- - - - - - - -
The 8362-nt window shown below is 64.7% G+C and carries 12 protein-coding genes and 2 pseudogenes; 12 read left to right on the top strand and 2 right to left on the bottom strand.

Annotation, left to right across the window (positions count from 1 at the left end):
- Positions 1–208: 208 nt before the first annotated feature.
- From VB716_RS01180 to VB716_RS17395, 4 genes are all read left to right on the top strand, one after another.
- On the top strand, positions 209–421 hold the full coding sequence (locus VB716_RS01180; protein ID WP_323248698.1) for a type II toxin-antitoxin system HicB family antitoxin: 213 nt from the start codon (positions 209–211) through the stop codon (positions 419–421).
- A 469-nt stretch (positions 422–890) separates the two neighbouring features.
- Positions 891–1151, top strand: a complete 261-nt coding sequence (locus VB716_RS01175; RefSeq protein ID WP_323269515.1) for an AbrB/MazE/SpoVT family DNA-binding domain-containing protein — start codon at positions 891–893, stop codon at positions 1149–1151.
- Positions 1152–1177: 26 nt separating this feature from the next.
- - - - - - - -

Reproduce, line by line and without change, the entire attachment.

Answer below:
The 8362-nt window shown below is 64.7% G+C and carries 12 protein-coding genes and 2 pseudogenes; 12 read left to right on the top strand and 2 right to left on the bottom strand.

Annotation, left to right across the window (positions count from 1 at the left end):
- Positions 1–208: 208 nt before the first annotated feature.
- From VB716_RS01180 to VB716_RS17395, 4 genes are all read left to right on the top strand, one after another.
- On the top strand, positions 209–421 hold the full coding sequence (locus VB716_RS01180; protein ID WP_323248698.1) for a type II toxin-antitoxin system HicB family antitoxin: 213 nt from the start codon (positions 209–211) through the stop codon (positions 419–421).
- A 469-nt stretch (positions 422–890) separates the two neighbouring features.
- Positions 891–1151, top strand: a complete 261-nt coding sequence (locus VB716_RS01175; RefSeq protein ID WP_323269515.1) for an AbrB/MazE/SpoVT family DNA-binding domain-containing protein — start codon at positions 891–893, stop codon at positions 1149–1151.
- Positions 1152–1177: 26 nt separating this feature from the next.